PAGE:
In 2016, the Justice Department alleged that Malaysian officials stole billions of dollars from their people and funneled some of it through the United States.

Reveal teamed up with Washington D.C.’s public radio station, WAMU, to dig into one of the largest investigations ever by the Justice Department’s Kleptocracy Asset Recovery Initiative.

It’s a tale that features cameos from Leonardo DiCaprio, Donald Trump, the world’s largest yacht, a Malaysian playboy known for his lavish spending in New York nightclubs, and – as you might imagine – lots of Champagne.

Don’t miss out on the next big story. Get the Weekly Reveal newsletter today.

Apr 07, 2018
Full of Lead: How Bullets are Poisoning Eagles
14:46

Lead – the toxic metal used for years in paint, plumbing, mining and more – still poisons people in all kinds of ways. Lead also kills wildlife when animals scavenge carcasses shot with lead bullets and left behind by hunters. Eagles and condors are not the hunters’ intended targets, but they’re dying from bullet dust.

The Obama administration tried to phase out all lead ammunition on certain federal lands right before leaving office. But President Donald Trump’s interior secretary, Ryan Zinke, overturned that order his first day on the job.

Reveal follows a bullet’s journey in the wilds of Wyoming.



Head over to revealnews.org for more of our reporting.

Follow us on Facebook at fb.com/ThisIsReveal and on Twitter @reveal.

And to see some of what you’re hearing, we’re also on Instagram @revealnews.

Apr 04, 2018
Poisoned, ignored and evicted: The perils of living with lead
39:14

The toxic water of Flint, Michigan, reminded us that lead is a very persistent poison. This week, Reveal investigates the lurking threat of lead from the dust of urban demolitions to the wilds of Wyoming.

Hear how contractors help one another cut corners on demolitions, putting kids at risk, while city officials study the problem. Meet a public health nurse who explains why she advises families to choose a homeless shelter over a lead-tainted apartment, and learn how childhood lead poisoning still affects one man decades later. Progress has been made cleaning up lead. But much remains to be done.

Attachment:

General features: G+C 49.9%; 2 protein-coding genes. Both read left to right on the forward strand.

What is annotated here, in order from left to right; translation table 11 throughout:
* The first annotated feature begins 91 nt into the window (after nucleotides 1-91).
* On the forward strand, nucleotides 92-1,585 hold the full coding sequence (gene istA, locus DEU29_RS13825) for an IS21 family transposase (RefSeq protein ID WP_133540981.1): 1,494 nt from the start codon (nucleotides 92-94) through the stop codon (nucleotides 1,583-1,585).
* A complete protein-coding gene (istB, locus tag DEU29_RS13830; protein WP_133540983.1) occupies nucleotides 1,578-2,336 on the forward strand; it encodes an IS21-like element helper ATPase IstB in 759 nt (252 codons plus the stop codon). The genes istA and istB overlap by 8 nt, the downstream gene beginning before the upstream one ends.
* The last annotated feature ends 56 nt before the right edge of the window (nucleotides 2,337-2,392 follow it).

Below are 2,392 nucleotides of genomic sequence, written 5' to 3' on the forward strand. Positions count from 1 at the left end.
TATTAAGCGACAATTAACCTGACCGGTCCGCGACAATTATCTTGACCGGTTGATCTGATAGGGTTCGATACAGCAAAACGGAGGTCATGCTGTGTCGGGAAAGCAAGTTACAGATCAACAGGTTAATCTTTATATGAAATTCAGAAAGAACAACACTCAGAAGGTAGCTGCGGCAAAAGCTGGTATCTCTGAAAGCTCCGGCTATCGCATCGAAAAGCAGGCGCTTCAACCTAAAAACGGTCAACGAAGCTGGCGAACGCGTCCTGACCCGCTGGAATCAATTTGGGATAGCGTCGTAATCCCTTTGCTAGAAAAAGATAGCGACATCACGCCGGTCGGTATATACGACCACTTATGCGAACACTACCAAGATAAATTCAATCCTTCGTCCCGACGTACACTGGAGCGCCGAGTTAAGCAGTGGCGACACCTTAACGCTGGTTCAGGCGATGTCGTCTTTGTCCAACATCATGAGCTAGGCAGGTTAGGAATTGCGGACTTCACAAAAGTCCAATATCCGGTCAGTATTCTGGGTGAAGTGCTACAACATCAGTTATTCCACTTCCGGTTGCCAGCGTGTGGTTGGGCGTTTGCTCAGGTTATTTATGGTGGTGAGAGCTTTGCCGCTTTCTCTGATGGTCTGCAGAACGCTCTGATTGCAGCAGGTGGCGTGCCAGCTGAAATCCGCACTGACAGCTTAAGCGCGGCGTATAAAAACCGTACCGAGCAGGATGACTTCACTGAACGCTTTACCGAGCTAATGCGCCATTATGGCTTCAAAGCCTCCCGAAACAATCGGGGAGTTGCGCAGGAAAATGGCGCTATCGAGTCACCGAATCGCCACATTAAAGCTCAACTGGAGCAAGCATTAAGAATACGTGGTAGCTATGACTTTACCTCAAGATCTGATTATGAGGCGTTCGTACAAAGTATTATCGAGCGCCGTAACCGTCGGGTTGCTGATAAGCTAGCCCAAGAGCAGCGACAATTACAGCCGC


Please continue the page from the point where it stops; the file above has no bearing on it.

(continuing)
Head over to revealnews.org for more of our reporting.

Follow us on Facebook at fb.com/ThisIsReveal and on Twitter @reveal.

And to see some of what you’re hearing, we’re also on Instagram @revealnews.

Mar 31, 2018
Where criminals get their guns
51:00

Across the country, criminals are arming themselves in unexpected ways. In Florida, they’re stealing guns from unlocked cars and gun stores. In other places, they’re getting them from the police themselves, as cash-strapped departments sell their used weapons to buy new ones. On this episode of Reveal, we learn where criminals get their guns and what cars can teach us about gun safety.

To explore more reporting, visit revealnews.org or find us on fb.com/ThisIsReveal, Twitter @reveal or Instagram @revealnews.

Mar 24, 2018
The kids aren’t all right
51:00

Federal law requires colleges and universities to track and disclose sexual assaults on campus. It’s different for kindergarten through 12th grade, where there are no similar requirements for cases involving assaults between students. In elementary, middle and high schools across the U.S., the Associated Press found a shocking level of sexual violence among students. The AP also uncovered a new dimension to the problem – on U.S. military bases.  

On this episode of Reveal, we delve into results from the AP’s continuing investigation.

Head over to revealnews.org for more of our reporting.

Follow us on Facebook at fb.com/ThisIsReveal and on Twitter @reveal.

And to see some of what you’re hearing, we’re also on Instagram @revealnews.

Mar 17, 2018
Built to Burn
17:08

Last year, California had its deadliest and most destructive wildfire season in recorded history. No fire killed more people or burned down more buildings than the Tubbs Fire. Reveal investigates what made the Tubbs Fire so devastating by delving into the history of one of the hardest-hit neighborhoods.



Head over to revealnews.org for more of our reporting.

Follow us on Facebook at fb.com/ThisIsReveal and on Twitter @reveal.

And to see some of what you’re hearing, we’re also on Instagram @revealnews.

Mar 14, 2018
Warning System Down: California’s Deadliest Fires
35:13

Wildfires raged across Northern California in October, burning through the state’s famed Napa and Sonoma wine regions. In all, more than 170 blazes ripped across an area the size of Maryland and Delaware combined. Scores awoke to flames at their doors, and 44 people were killed in the deadliest fire event in state history.